About 20 per cent of reptile species risk extinction, mainly because people are taking away their habitats for agriculture, urban development and logging, according to the first global reptile assessment of its kind.
From inch-long geckos to the iconic king cobra, at least 1,829 species of reptiles, including lizards, snakes, turtles and crocodiles, are threatened, the study found.
The research, published Wednesday in Nature, adds another dimension to a substantial body of scientific evidence that points to a human-caused biodiversity crisis similar to climate change in the vast effect it could have on life on Earth. “It’s another drumbeat on the path to ecological catastrophe,” said Bruce Young, co-leader of the study and a senior scientist at NatureServe, a non-profit conservation research group. Such a collapse threatens humans because healthy ecosystems provide necessities like fertile soil, pollination and water supplies.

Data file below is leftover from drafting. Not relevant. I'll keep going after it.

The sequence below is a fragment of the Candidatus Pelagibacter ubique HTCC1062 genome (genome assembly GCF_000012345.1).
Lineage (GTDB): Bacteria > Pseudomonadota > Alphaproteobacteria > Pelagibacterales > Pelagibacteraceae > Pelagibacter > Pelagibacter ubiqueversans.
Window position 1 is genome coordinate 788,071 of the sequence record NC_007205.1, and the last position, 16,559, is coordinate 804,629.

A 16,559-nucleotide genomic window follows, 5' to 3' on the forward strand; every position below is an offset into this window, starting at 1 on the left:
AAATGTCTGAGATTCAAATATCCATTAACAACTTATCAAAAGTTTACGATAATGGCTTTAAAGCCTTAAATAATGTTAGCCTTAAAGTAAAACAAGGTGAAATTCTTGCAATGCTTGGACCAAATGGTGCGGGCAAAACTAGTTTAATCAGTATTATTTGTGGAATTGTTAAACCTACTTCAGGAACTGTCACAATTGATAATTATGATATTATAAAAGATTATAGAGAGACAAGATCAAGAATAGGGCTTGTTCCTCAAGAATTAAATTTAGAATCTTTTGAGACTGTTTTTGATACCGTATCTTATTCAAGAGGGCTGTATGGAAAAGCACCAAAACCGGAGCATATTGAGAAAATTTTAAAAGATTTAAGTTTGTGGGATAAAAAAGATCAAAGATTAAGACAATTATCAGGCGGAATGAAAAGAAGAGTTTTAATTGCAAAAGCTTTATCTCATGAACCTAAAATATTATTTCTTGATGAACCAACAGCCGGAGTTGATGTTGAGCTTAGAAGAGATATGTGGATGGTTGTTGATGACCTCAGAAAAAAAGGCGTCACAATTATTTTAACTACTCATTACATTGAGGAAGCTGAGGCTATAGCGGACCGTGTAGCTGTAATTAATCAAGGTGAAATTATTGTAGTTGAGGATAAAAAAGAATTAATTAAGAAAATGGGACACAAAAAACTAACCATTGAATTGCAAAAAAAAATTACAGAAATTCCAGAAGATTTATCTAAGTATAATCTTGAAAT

Among reptiles, particularly hard hit are turtles, with almost 60 percent of species at risk of extinction, and crocodiles, with half. In addition to habitat loss, both groups are depleted by hunting and fishing.
But the results also brought a sense of relief. Scientists have known far less about the needs of reptiles as compared with mammals, birds and amphibians, and they had feared the results would show reptiles slipping away because they required different conservation methods. Instead, the authors were surprised at how neatly the threats to reptiles overlapped with those to other animals.
“There’s no rocket science in protecting reptiles, we have all the tools we need,” Young said.
“Reduce tropical deforestation, control illegal trade, improve productivity in agriculture so we don’t have to expand our agricultural areas. All that stuff will help reptiles, just as it will help many, many, many other species.”
New York Times News Service